APPLICATION NOTE 3632

Wideband LO Noise in Passive Transmit-Receive Mixer ICs


Abstract: Passive double-balanced mixers comprised of FET quads and diode-rings can work as up- or down-converters in cellular base-station transceivers. High-linearity (IP3), low-noise, and spurious-response up- and down-converters requiring low-level local-oscillator signals have been realized by integrating buffer amplifiers along with the FET or diode mixer cores. Wideband noise in the buffer amplifier stages impairs the received and transmitted signals. This noise can be characterized and specified by a single parameter. By introducing a noise parameter in dBc/Hz for the passive mixer IC, the user can calculate the system-related impairments when using the IC in base-station transmit and receive applications.

Introduction

Cellular base-station transmitters should, ideally, transmit all their power within their own frequency allocation. This poses a challenge, even without spectral re-growth due to power amplifiers. The wideband residual phase-noise floor present in the upconverted transmit signal produces co-siting difficulties with receivers. This broadband noise is at a significantly lower level than the close-in phase noise, but it can be of sufficiently high level to deafen a co-located receiver. In conventional discrete passive diode or FET mixer cores used in base-station transmitters, the LO ports are matched to 50Ω and it is possible to filter the wideband noise before applying the LO signal into the LO port. In integrated mixer and modulator solutions that provide internal local-oscillator driver stages, the wideband input noise is degraded by the internal circuitry. The upconverted signal takes on the spectral skirt and floor of the local-oscillator buffer output. Specifying and designing for lower wideband noise in LO buffers produces lower out-of-band transmit noise. This will ease the rejection requirements of high-Q transmit filters and diplexer filters in front-end equipment.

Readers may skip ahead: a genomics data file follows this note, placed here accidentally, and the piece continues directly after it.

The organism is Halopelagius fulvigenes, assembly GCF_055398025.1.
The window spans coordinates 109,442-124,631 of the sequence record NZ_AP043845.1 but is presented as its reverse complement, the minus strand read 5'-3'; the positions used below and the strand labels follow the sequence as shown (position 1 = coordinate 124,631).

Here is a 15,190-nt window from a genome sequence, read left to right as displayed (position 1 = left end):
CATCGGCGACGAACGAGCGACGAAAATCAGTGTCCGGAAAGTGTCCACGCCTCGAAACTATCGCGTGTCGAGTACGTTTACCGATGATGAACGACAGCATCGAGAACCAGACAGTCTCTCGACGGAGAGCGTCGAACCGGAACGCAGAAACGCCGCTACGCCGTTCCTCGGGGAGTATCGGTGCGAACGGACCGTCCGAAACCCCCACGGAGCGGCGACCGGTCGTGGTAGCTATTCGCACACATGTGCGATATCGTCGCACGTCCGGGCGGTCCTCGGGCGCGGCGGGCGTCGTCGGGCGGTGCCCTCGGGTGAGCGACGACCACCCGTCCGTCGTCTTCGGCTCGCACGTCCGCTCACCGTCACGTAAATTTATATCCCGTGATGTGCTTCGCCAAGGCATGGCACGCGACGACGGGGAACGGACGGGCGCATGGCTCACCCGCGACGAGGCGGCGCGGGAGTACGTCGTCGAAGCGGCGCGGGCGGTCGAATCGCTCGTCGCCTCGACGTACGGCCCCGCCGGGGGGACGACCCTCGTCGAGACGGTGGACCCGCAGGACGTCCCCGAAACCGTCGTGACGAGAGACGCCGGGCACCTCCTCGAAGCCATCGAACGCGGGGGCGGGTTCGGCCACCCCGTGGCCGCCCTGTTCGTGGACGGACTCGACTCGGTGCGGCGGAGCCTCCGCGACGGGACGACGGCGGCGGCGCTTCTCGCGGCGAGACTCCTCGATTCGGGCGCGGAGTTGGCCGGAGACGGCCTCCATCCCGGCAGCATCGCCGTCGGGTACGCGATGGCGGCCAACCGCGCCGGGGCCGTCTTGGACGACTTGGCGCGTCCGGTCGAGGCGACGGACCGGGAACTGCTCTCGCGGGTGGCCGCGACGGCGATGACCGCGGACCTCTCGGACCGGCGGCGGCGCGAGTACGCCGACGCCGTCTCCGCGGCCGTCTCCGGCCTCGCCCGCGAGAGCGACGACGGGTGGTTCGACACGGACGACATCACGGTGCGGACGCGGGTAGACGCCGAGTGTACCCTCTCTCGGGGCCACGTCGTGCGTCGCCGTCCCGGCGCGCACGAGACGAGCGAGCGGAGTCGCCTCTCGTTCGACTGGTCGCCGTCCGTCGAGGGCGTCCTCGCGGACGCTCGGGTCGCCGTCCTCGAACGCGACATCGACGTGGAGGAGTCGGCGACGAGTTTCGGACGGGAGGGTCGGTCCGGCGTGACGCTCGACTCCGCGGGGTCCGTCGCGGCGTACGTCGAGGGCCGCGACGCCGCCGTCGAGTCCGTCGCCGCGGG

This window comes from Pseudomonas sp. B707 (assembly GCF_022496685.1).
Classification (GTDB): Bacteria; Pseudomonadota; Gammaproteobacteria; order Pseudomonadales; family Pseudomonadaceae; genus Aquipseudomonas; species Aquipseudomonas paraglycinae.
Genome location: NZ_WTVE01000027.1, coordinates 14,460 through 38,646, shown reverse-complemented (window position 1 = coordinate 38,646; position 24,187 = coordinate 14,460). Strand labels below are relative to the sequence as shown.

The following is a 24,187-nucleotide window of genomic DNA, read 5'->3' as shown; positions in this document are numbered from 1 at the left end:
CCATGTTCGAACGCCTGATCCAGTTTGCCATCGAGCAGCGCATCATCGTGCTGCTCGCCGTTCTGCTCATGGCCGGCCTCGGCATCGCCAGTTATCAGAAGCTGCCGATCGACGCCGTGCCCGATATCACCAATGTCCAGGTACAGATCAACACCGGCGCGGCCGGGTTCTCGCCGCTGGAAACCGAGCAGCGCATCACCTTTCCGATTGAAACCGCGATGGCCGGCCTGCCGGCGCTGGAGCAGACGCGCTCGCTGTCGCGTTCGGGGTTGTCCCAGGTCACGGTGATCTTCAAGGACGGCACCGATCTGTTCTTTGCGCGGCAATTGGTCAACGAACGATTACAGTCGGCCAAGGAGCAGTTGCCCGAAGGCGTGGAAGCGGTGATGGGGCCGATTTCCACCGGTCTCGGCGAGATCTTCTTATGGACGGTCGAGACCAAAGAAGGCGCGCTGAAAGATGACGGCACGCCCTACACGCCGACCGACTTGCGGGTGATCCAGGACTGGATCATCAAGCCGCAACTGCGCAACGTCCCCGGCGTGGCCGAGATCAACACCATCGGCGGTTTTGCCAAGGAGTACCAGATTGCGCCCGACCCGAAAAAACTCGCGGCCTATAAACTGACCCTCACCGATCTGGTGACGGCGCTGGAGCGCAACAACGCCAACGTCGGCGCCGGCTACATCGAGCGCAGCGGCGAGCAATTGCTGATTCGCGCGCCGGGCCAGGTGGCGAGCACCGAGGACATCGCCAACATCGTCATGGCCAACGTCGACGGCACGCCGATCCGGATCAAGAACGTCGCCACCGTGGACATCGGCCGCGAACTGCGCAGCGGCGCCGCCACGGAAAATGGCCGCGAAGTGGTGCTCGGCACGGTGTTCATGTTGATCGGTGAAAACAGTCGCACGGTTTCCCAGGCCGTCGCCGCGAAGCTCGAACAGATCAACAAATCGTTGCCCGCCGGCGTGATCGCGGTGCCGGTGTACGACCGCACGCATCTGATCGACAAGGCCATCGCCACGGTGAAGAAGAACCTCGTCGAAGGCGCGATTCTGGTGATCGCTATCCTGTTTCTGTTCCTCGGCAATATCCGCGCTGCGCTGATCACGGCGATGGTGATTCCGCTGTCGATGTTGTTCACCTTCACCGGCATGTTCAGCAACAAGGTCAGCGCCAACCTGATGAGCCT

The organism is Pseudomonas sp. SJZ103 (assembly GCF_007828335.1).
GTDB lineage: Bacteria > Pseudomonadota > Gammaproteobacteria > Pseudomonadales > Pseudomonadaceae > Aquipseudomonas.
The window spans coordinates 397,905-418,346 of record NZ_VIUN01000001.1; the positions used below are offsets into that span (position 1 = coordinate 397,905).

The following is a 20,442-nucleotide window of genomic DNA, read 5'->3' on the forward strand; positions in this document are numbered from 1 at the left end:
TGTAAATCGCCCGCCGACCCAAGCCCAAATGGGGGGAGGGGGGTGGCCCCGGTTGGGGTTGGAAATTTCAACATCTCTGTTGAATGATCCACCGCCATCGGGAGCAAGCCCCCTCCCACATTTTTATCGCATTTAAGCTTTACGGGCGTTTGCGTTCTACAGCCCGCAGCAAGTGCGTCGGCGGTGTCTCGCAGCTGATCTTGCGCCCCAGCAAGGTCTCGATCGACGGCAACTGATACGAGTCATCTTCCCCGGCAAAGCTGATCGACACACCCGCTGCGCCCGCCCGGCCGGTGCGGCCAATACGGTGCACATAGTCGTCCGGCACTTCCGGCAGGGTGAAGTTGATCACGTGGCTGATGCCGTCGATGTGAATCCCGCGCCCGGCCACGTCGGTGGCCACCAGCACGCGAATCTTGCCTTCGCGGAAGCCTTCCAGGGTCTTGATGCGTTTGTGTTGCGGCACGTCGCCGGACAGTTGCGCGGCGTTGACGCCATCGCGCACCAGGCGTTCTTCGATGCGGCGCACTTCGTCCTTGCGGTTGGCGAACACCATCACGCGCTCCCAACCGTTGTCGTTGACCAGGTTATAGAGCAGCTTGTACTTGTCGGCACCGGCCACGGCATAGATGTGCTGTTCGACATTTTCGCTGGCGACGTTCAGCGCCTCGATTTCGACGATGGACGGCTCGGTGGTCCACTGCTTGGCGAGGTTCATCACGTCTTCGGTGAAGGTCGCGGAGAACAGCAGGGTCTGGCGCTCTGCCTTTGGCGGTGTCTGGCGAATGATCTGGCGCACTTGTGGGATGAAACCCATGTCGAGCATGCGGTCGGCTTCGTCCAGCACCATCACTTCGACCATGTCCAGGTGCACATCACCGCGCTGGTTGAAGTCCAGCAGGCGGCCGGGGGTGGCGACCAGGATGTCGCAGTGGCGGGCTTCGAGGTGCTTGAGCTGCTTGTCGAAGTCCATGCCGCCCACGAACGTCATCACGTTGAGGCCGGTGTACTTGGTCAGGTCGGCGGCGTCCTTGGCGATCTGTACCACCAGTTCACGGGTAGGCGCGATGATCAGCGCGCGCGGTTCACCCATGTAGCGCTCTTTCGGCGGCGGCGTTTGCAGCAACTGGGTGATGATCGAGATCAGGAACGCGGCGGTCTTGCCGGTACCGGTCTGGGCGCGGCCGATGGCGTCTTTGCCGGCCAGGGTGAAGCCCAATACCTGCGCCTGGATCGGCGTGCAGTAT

Cellular base-station receivers have to deal with high-level blocking interferers when receiving weak in-band signals. The blocking signals reciprocally mix with noise in the local oscillator at the mixer core and increase the noise floor inside the signal band at the IF output. This note reviews base-station mixer ICs and noise in mixers, and specifies one single parameter to address both the single-tone desensitization of the receiver when used as a downconverter and out-of-band wideband transmit noise when used as an upconverter.

Base-Station Mixers